Derik Whittaker

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If you cannot do a source pull and compile you are doing it wrong!

I know this may seem like old hat to many, but trust me not all organizations/projects are setup to allow you to easily pull the code from your source repository and compile.  I know it is sad, but if you ask me, this is just the tip of the ice burg in terms of what is ultimately wrong with our profession.

For those of you who may NOT think that pulling and compiling is absolutely necessary let me ask you one thing.  What value are you providing your organization if a someone who is new to a project (could be new employee, new team member, or even someone with a new computer) cannot pull and compile your source code in about 5 minutes?

Here is

What does a ‘bad process’ look like? (These are in no particular order)

  • User must download all code from source repository
  • User must install various 3rd party libraries
    • User needs to find out who has the tribal knowledge on what libraries need installing
    • User needs to first find these to install.  These may be on the company network, the internet, or god help me, on someone’s computer
  • User must ‘configure’ their workstation to install
    • This can be setup registry settings
    • Create config files with correct values
  • User must know which order to build the source
  • …. I am sure I missed some, but you get the point.

What does a ‘good process’ look like? (These are also in no particular order)

  • User must download all code from source repository
  • User needs to open a readme.txt file (or something like this).  This file should tell the person EXACTLY what needs to happen to build. 
    • In most cases it should simply be.  Click the ‘build source.bat’ file
    • In some cases where the user MUST configure their environment the file will walk them though it step by step.
    • In some cases where the user MUST install software the file will tell them EXACTLY what needs to be installed and where to find it.  Ideally the installers will also be in the source tree (can be in another location, it does not have to be next to the code).

How do we get to the point were there is ‘good process’?

  • All source must be inside your source control system
  • All installer files must be inside your source control system
  • You need to create a single click build file (use what ever build technology you want)
    • There must be an option for this file to build your ENTIRE environment.
      • Includes building the DB if needed
      • Includes creating folders on the drive if needed
      • Includes setting registry keys if needed
      • ….
  • You need to create a Readme file of some sort that tells the user what they need to do to get up and running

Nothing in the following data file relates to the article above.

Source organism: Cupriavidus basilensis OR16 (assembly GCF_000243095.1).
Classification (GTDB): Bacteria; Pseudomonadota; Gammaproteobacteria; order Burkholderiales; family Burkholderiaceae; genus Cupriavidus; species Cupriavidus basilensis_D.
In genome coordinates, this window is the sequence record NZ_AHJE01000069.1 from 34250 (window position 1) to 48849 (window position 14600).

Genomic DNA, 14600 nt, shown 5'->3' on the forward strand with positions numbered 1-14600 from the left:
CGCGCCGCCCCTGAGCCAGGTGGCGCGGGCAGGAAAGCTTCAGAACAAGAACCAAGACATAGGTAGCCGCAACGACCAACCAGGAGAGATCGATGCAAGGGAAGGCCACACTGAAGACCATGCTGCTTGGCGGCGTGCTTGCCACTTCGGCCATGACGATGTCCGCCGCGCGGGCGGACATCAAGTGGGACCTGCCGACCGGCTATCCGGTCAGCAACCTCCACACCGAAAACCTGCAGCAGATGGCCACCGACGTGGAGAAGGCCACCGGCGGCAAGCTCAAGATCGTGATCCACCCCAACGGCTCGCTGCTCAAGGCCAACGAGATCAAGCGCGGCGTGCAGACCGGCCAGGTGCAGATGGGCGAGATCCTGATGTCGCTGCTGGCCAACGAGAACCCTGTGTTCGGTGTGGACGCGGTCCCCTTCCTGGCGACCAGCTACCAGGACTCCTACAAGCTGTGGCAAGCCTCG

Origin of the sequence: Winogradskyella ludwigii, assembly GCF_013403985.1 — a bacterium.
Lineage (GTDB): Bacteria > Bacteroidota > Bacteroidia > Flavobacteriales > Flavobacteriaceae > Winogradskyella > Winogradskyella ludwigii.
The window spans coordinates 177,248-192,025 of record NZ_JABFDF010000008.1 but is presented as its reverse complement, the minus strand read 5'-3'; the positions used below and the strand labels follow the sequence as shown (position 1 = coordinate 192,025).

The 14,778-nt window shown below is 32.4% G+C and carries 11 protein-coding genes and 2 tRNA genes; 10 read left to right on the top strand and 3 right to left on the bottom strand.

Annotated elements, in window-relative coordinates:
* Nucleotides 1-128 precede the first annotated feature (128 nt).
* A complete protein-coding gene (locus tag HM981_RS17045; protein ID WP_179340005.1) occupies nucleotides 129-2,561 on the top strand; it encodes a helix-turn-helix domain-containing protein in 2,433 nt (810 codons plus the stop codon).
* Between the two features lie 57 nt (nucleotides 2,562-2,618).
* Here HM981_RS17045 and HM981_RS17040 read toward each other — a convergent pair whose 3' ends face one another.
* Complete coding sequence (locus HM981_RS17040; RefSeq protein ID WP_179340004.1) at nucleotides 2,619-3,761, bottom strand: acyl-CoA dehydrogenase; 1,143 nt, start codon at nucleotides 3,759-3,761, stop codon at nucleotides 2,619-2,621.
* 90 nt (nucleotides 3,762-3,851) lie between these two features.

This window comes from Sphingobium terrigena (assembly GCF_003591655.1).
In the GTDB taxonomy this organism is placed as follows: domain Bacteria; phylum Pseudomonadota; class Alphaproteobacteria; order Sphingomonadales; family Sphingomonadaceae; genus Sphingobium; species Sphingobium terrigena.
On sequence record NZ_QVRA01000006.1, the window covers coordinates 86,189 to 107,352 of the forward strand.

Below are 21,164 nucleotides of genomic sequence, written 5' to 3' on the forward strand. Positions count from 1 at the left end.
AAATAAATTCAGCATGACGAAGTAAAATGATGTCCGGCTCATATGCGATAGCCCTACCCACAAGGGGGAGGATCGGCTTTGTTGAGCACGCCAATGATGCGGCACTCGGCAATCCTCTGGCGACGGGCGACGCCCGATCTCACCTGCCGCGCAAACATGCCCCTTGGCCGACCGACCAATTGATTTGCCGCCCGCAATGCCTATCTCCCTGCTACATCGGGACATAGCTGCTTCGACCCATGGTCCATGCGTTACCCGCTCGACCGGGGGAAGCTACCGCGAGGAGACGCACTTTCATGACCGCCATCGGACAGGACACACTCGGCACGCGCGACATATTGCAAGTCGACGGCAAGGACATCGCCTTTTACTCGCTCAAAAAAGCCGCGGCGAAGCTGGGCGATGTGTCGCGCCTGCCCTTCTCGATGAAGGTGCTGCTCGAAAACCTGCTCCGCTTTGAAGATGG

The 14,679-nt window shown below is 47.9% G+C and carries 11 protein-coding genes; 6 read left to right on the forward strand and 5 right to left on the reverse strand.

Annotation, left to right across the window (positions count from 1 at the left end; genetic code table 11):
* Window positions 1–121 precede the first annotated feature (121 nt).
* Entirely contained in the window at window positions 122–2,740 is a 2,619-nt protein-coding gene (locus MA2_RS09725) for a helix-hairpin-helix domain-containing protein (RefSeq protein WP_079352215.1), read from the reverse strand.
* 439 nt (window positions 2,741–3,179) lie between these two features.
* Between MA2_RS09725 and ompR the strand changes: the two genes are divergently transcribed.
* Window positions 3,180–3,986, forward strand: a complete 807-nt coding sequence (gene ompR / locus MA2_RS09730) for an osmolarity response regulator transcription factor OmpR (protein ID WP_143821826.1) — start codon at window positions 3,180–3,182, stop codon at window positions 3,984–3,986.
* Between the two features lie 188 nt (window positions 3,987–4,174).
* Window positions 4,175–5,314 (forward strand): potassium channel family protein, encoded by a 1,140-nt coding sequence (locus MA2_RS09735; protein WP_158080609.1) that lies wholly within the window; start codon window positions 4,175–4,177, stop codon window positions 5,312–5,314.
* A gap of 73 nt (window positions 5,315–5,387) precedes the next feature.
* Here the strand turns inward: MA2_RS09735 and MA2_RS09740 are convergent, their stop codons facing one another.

Plan and simple if it takes you more than 5 minutes to get a new developer up and running you are doing it wrong (this time does not include installing things like your IDE, or ‘developer environment’).

Every development shop MUST strive to simplify all process and move away from ‘hack and crap development’ and towards ‘professional development’

Till next time,


Posted 03-13-2009 1:38 PM by Derik Whittaker

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Comments

Curtis Allen Gibeaut Jr. wrote re: If you cannot do a source pull and compile you are doing it wrong!
on 03-13-2009 3:55 PM

It would even be better if the install was slipstreamed into the build process.  That way all 3rd party installers were kicked off verifying that they are installed on the machine prior to the source build.  But that's just me.  

DotNetShoutout wrote If you cannot do a source pull and compile you are doing it wrong! - Derik Whittaker
on 03-13-2009 4:45 PM

Thank you for submitting this cool story - Trackback from DotNetShoutout

Steve Evans wrote re: If you cannot do a source pull and compile you are doing it wrong!
on 03-13-2009 5:34 PM

With the power of build scripts like Nant and MSBuild (and their associated community driven projects to extend them) it should be entirely possible to build a script that will verify 3rd party components are installed (if they need to be).  If they don't need to be installed, they should be in the pull from source (at least referenced as an external resource like with svn:external).  At the very minimum the script should contain a target to verify everything exists on the machine as it should.

But you're completely right that the only thing a developer should do after pulling the script is modify properties saying where installed tools are (like where the osql.exe is since not everybody keeps default installs...).

Billy McCafferty wrote S#arp Architecture 1.0 RC 2 Released!
on 03-13-2009 6:33 PM

Hoping we're in compliance with Derik's OSS suggestions , S#arp Architecture 1.0 RC 2 has been

James wrote re: If you cannot do a source pull and compile you are doing it wrong!
on 03-13-2009 6:40 PM

Common sense advice, but almost every company I have joined has done this poorly, some of them considered to be innovative leaders in their field :)

Often fell to me because no-one wanted to do it, but there's nothing a little MSBuild/NAnt hacking can't fix, and once people have gotten used to being able to do a fresh checkout and build, they can't live without it.

It's amazing how many subtle deployment / file versioning bugs get squashed by any developer being able to do a complete build of the system from scratch easily, and being able to determine whether an issue was introduced by their changes or no.

KG2V wrote re: If you cannot do a source pull and compile you are doing it wrong!
on 03-13-2009 6:52 PM